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Keep in mind that a 400 ah battery bank, which should accept 100 amps at 25%, is only going to accept that 100 amps for a very short period of time. As soon as the battery starts to come up the charge rate is going to go down. Above 80% charge, the acceptance rate is pretty low.
Yes - I second that! I have a 630Ah bank and a 100A alternator. I keep the discharge to 30-45% capacity and very - very rarely see the charge even as high as 90A - and that for a very short period of time.

Lifeline has a plot of acceptance rate over time on their web. As you imply, at about 80% capacity the curve gets very, very flat! Lots of hours at pretty low current 3-4Amps. And AGMs have a higher acceptance rate than wet cell.

Getting batteries really topped off (as they should be at least periodically) requires shore power, or some other form of generation wind, solar. Doing it with the engine only is practically impossible as I nearly found out the hard way on a 4-month cruise.

If your house bank is composed of AGM batteries they have no acceptance limits so a 200 amp bank could benefit from an alternator of 100 amp or even higher output rating. The 25% rule does apply to wet lead acid batteries however.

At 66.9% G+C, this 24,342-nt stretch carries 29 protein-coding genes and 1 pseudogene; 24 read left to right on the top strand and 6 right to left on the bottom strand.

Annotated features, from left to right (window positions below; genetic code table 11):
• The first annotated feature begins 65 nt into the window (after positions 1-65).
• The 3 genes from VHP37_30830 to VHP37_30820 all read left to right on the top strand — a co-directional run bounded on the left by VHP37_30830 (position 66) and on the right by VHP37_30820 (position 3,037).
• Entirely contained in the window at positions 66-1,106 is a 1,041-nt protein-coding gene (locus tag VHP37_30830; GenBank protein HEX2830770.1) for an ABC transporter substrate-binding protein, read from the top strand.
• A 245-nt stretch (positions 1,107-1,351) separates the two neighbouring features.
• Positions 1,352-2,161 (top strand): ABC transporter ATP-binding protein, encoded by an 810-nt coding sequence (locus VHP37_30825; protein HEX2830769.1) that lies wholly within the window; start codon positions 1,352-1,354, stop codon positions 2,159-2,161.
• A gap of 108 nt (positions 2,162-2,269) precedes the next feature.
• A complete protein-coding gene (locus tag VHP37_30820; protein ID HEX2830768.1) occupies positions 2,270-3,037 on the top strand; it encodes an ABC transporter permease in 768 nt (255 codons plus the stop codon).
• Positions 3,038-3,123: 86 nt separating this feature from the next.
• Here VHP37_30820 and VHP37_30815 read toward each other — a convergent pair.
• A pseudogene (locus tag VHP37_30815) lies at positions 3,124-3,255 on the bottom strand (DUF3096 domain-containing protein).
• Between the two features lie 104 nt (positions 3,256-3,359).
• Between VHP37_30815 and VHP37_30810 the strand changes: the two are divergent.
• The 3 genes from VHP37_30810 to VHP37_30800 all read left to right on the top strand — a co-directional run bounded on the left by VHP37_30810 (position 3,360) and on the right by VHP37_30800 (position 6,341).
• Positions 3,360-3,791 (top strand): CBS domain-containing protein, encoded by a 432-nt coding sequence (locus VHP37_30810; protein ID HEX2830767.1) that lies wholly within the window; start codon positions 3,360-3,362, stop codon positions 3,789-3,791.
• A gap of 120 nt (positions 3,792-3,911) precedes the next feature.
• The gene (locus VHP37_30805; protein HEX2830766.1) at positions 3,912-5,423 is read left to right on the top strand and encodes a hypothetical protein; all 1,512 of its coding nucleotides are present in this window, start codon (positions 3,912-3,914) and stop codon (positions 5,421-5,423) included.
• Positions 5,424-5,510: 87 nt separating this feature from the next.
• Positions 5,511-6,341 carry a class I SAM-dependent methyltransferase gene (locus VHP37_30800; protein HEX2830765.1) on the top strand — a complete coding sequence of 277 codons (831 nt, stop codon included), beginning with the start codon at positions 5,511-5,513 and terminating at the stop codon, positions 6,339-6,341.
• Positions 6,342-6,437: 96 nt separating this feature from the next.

...AGM batteries they have no acceptance limits
One of the main reasons for choosing AGM batteries is that they may be charged much faster than other types of batteries. You could if you wish charge a 100 amp/hour battery with a 200 amp alternator and the battery would accept full output as long as it was below 80% charge. You're not likely to go to this extreme however. The other reasons for choosing AGM batteries over other types are lack of out gassing under normal charging regimens, ability to place battery in almost any position as there is no acid to spill, and less maintenance. The big disadvantage is price/amp hour.


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2 long as it was below 80% charge.